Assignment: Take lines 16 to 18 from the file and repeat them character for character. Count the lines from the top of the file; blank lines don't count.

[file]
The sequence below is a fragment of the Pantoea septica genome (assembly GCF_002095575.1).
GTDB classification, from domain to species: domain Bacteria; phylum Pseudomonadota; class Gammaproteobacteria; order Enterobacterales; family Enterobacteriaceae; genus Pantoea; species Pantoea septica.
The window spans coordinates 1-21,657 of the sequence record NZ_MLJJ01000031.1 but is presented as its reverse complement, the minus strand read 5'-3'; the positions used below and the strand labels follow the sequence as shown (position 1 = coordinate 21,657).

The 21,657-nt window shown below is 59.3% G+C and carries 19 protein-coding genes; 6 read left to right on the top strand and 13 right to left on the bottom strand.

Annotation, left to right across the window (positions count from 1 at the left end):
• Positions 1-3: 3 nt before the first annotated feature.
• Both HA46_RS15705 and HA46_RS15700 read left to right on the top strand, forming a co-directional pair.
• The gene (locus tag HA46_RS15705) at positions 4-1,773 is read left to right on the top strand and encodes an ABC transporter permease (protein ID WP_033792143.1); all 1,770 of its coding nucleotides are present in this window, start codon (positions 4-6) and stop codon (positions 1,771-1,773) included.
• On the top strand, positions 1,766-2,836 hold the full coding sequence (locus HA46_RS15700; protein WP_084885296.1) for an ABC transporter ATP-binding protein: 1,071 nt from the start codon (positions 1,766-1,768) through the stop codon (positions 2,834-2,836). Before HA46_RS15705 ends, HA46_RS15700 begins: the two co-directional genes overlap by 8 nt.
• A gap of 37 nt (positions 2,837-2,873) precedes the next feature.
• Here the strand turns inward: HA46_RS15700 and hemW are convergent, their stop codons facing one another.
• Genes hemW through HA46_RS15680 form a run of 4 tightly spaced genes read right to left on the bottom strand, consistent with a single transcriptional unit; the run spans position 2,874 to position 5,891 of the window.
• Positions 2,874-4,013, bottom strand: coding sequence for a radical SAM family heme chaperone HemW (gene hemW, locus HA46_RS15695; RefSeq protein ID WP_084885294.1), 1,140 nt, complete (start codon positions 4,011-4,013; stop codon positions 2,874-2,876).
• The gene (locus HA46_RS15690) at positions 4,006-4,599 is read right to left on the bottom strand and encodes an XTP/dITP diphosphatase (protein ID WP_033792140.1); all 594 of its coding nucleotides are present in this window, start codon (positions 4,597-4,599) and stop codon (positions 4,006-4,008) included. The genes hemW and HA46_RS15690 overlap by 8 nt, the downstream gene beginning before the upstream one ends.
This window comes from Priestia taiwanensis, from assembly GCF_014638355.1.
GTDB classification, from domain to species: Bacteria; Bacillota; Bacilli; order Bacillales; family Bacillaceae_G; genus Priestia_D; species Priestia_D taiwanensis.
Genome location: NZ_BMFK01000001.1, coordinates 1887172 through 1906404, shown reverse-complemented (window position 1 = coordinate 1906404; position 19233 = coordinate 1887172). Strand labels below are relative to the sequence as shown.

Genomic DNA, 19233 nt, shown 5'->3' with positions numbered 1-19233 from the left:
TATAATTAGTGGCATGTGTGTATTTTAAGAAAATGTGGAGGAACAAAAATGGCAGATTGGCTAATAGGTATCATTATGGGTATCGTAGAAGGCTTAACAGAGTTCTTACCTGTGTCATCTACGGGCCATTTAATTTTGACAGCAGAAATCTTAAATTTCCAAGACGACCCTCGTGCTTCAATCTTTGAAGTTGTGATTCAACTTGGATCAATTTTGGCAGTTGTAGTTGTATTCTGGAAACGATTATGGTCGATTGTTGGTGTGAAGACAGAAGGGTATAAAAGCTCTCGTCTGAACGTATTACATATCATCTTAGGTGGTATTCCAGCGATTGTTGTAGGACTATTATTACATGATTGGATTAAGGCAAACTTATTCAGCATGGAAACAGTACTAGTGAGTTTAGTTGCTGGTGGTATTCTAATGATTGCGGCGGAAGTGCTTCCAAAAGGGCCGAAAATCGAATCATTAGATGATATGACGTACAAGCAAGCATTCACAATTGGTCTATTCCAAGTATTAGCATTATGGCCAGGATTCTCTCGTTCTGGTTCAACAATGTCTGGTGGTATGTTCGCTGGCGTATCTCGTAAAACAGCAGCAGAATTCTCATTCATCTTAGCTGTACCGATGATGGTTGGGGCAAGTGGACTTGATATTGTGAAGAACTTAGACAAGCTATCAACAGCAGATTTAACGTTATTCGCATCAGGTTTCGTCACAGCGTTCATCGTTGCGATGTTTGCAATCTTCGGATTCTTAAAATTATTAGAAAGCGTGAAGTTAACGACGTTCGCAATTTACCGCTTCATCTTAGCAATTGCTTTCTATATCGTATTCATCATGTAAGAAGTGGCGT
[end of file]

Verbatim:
GTDB classification, from domain to species: Bacteria; Bacillota; Bacilli; order Bacillales; family Bacillaceae_G; genus Priestia_D; species Priestia_D taiwanensis.
Genome location: NZ_BMFK01000001.1, coordinates 1887172 through 1906404, shown reverse-complemented (window position 1 = coordinate 1906404; position 19233 = coordinate 1887172). Strand labels below are relative to the sequence as shown.

Genomic DNA, 19233 nt, shown 5'->3' with positions numbered 1-19233 from the left: